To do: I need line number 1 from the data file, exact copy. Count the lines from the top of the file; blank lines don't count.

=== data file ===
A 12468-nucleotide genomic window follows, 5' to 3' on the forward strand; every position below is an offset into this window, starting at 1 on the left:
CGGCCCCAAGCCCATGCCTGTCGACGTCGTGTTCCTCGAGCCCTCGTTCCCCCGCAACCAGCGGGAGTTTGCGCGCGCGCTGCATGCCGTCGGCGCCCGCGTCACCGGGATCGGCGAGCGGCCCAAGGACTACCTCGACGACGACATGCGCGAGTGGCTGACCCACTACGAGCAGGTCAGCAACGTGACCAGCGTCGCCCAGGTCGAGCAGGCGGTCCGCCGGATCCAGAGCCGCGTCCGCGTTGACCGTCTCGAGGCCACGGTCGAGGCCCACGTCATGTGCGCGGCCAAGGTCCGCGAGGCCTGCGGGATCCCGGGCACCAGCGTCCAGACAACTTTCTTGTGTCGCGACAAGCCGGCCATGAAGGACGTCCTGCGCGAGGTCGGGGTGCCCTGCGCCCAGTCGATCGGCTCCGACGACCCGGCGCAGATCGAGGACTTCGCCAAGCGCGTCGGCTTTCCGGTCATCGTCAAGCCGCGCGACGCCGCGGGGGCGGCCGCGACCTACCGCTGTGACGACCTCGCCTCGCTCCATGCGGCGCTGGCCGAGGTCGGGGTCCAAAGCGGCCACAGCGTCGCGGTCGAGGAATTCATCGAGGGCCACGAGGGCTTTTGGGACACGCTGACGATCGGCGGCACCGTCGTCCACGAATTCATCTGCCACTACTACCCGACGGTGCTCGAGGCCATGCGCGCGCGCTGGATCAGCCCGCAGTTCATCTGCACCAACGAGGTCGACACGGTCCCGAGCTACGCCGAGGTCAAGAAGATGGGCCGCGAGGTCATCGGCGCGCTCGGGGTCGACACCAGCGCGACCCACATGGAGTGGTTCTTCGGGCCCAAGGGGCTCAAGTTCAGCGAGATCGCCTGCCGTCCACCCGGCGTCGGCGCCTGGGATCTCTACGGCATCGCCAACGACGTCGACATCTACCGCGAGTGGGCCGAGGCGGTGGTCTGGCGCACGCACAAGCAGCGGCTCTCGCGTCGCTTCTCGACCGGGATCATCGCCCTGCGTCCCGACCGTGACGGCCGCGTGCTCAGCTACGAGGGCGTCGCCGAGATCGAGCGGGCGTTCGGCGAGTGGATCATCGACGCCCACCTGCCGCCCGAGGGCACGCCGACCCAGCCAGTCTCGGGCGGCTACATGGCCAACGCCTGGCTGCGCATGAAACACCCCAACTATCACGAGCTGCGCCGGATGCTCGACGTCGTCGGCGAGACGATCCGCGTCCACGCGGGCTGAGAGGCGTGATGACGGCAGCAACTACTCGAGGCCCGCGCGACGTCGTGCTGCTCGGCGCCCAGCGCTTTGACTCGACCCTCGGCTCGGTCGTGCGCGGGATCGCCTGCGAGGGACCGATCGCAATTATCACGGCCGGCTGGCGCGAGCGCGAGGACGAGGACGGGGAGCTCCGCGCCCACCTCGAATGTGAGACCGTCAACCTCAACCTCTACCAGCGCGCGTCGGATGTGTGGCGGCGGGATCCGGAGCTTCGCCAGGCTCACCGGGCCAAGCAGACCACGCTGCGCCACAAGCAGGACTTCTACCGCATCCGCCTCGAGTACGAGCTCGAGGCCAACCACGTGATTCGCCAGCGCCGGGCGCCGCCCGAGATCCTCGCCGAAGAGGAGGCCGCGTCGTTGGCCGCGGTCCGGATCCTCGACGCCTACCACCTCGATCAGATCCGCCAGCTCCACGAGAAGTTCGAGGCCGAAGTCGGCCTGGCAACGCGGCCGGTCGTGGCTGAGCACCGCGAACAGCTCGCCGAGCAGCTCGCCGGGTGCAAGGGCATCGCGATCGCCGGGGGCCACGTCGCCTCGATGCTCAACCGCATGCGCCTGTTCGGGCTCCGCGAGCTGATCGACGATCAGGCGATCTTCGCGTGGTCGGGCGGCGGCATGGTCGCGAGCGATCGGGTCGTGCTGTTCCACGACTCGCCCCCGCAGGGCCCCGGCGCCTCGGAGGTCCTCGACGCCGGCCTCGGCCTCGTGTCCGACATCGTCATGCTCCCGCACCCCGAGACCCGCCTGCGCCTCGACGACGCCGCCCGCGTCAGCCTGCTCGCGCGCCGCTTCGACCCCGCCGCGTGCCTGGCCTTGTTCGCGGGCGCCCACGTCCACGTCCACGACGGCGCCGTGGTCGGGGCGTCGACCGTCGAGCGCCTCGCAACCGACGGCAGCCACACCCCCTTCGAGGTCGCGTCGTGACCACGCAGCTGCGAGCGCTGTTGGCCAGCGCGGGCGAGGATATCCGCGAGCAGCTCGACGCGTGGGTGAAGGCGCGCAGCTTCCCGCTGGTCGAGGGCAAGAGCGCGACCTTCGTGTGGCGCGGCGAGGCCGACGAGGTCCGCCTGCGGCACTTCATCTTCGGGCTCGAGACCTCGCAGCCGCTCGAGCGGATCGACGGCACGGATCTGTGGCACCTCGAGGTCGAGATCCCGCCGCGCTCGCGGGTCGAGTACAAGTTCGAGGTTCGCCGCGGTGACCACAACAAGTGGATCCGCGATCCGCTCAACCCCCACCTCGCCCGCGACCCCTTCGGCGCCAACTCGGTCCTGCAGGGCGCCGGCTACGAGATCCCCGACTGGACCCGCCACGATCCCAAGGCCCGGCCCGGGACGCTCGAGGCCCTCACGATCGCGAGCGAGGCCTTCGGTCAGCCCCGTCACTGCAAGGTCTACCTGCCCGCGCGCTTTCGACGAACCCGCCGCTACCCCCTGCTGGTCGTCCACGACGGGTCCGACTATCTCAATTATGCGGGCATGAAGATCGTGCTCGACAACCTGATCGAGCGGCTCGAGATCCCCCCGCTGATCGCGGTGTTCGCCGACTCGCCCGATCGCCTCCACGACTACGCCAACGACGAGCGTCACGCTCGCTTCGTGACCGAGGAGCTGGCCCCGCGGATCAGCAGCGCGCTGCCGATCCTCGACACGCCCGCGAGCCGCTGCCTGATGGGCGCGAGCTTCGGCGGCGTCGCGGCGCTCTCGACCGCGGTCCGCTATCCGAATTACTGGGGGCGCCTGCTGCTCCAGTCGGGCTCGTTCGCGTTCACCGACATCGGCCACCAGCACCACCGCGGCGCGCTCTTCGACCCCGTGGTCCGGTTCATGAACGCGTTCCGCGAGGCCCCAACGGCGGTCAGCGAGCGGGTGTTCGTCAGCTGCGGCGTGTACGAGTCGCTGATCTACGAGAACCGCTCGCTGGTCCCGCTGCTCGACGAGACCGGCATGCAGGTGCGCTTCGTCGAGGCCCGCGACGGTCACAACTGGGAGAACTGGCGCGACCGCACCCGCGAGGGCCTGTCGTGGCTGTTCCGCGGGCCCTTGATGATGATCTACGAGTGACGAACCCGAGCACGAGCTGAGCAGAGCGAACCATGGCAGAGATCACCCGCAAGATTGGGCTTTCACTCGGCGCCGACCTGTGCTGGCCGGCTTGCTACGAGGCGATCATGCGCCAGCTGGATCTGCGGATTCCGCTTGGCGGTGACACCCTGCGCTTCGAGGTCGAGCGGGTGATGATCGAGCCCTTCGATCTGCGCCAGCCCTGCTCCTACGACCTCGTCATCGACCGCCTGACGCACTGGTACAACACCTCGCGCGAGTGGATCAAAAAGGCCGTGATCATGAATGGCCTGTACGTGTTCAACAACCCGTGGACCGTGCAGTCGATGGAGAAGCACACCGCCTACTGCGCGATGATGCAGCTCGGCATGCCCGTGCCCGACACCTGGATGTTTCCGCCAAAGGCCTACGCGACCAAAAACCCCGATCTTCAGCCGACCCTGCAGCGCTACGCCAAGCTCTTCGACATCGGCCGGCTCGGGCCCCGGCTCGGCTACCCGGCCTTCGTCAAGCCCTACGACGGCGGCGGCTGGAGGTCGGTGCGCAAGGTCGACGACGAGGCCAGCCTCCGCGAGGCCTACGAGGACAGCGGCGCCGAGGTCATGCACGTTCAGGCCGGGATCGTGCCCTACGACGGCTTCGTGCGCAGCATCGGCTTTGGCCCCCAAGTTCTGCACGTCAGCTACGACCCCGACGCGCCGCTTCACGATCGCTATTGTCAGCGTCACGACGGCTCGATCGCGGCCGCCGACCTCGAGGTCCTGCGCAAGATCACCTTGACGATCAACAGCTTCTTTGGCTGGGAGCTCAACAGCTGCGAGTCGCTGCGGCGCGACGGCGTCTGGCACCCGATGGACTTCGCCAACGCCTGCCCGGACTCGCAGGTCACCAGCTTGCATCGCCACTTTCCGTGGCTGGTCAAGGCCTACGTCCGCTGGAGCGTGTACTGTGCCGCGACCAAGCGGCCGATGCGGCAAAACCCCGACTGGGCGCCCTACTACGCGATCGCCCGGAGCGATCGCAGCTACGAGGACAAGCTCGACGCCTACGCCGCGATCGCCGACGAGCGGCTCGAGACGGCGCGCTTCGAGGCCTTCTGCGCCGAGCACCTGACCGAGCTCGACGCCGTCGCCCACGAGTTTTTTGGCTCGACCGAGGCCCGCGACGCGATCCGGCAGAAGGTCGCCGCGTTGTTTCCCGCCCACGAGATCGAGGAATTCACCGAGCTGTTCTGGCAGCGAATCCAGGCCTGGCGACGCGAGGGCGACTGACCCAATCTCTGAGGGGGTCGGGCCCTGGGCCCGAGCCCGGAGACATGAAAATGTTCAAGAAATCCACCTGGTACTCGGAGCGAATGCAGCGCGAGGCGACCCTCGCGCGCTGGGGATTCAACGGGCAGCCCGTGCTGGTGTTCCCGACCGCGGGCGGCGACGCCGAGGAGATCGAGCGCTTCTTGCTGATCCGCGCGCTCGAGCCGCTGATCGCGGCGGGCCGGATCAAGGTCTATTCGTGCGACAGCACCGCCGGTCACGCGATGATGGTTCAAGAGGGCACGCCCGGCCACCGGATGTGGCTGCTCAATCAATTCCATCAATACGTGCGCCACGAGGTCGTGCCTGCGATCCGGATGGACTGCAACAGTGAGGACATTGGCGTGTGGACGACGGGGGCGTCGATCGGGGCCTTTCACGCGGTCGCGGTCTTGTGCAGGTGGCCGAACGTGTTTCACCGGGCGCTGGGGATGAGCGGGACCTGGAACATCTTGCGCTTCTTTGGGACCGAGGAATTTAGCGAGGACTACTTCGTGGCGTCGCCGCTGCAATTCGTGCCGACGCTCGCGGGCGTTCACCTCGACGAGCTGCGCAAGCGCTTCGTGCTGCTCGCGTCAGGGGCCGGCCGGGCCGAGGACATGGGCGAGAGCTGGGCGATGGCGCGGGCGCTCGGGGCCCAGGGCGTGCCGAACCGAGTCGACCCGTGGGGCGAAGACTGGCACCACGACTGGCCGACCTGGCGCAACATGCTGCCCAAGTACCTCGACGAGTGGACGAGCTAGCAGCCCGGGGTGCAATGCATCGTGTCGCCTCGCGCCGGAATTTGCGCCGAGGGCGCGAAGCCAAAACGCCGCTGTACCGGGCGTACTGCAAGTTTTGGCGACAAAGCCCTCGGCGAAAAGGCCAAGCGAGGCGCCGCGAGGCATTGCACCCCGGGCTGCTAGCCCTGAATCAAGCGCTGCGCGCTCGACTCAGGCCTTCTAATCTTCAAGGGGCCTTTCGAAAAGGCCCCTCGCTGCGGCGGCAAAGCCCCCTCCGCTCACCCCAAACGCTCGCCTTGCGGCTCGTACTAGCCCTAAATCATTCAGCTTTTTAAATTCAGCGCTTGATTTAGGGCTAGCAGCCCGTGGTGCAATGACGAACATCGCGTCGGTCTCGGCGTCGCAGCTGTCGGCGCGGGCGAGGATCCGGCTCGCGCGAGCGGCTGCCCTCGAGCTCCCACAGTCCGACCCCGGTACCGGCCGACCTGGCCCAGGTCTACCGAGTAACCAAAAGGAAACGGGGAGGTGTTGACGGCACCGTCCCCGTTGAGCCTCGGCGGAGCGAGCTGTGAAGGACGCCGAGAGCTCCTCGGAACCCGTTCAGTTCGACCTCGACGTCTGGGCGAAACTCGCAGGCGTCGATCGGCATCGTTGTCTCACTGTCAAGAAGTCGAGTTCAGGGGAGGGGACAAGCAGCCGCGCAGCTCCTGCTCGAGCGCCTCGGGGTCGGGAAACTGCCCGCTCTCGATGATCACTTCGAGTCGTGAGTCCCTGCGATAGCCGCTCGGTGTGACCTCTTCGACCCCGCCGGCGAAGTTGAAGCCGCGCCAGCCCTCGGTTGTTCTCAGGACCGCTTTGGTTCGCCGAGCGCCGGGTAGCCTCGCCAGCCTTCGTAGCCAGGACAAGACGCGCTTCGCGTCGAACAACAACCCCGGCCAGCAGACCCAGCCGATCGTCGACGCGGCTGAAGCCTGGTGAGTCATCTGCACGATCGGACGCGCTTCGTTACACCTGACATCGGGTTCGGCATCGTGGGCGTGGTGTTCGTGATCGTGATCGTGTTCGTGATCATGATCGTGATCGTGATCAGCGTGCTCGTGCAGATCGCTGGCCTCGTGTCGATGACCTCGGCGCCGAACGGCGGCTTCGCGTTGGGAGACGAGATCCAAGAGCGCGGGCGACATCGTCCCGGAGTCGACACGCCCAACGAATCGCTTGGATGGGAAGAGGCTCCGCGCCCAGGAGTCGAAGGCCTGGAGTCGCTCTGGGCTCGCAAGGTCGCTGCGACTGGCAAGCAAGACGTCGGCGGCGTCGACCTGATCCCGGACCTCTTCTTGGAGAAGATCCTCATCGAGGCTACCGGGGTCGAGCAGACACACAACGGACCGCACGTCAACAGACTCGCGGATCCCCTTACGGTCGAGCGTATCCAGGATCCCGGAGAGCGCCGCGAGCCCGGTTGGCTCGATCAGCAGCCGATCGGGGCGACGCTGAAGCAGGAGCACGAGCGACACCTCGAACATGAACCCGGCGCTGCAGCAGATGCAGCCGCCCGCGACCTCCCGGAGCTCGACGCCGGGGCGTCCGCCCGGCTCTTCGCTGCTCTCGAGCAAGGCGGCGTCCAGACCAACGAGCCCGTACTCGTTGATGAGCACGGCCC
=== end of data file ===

A 12468-nucleotide genomic window follows, 5' to 3' on the forward strand; every position below is an offset into this window, starting at 1 on the left: